. The fate of the Nevada marijuana industry’s July 1 start date for recreational sales will wait at least another day, as a judge in Carson City did not rule Monday on whether to prolong a temporary limiting order against the giving of pot-distribution licenses to anybody aside from alcohol distributors.
District Judge James Wilson heard 8 hours of arguments Monday, simply six days after ruling that a lawsuit from the Independent Alcohol Distributors of Nevada against the state’s recreational cannabis managing body must not immediately be thrown away.
Wilson provided a short-lived limiting order by demand of the alcohol suppliers on May 30, prohibiting the Nevada Department of Tax from allowing anyone other than alcohol distributors to look for a license.
Ballot Concern 2, gone by voters in November to legalize recreational marijuana in Nevada, gives unique leisure weed distribution rights to alcohol distributors in the state unless the department identifies “an inadequate variety of marijuana distributors would result from this limitation.”
The Tax Department initially released in March that the restriction did in reality result in an insufficient variety of distributors. However in its last policies in May, the department said that decision would be made after all applications were processed.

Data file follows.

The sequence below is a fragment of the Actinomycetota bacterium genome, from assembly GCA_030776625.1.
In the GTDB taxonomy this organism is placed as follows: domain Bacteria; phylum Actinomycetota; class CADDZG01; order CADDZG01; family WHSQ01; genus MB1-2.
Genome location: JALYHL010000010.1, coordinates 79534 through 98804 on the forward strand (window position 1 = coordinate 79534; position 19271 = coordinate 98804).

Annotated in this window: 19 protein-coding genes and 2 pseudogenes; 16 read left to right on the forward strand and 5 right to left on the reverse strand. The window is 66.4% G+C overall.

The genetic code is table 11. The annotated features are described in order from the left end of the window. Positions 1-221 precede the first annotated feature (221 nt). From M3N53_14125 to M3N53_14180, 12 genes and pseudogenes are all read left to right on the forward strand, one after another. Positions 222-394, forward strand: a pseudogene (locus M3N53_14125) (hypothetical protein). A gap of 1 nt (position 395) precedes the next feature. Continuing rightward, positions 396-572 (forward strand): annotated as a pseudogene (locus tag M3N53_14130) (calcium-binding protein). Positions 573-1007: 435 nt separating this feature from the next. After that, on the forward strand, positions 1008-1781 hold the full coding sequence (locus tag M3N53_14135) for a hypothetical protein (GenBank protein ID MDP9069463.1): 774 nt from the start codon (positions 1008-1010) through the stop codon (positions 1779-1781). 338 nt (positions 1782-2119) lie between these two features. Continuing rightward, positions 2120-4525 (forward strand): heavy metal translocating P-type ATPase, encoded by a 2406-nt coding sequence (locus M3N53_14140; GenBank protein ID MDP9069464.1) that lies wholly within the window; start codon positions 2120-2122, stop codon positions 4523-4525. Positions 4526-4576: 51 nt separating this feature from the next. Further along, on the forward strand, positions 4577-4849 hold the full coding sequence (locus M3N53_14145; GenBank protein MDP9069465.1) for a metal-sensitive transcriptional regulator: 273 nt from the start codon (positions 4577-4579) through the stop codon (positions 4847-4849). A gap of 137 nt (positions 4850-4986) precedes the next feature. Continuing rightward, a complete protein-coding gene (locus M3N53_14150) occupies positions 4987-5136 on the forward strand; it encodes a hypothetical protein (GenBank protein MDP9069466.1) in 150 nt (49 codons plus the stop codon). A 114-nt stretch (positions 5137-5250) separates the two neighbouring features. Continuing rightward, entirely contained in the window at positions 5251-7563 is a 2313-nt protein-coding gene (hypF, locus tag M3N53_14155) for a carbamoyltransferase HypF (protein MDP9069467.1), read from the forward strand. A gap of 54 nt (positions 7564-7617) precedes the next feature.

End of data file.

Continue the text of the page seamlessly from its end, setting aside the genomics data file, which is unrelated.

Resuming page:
Only 5 of 93 applications for leisure marijuana circulation licenses through Monday had actually originated from alcohol suppliers, according to info supplied by Tax Department spokesperson Stephanie Klapstein.
The alcohol distributors have actually requested a preliminary injunction, which, if given, would eliminate the 88 other applicants from the circulation procedure, and might delay the program’s start date on July 1.
The recreational marijuana company, anticipated to produce more than $30 million a year in tax profits, was officially to begin next January. But the decision was made to get off to an early start.
Sun press reporter Cy Ryan contributed to this report.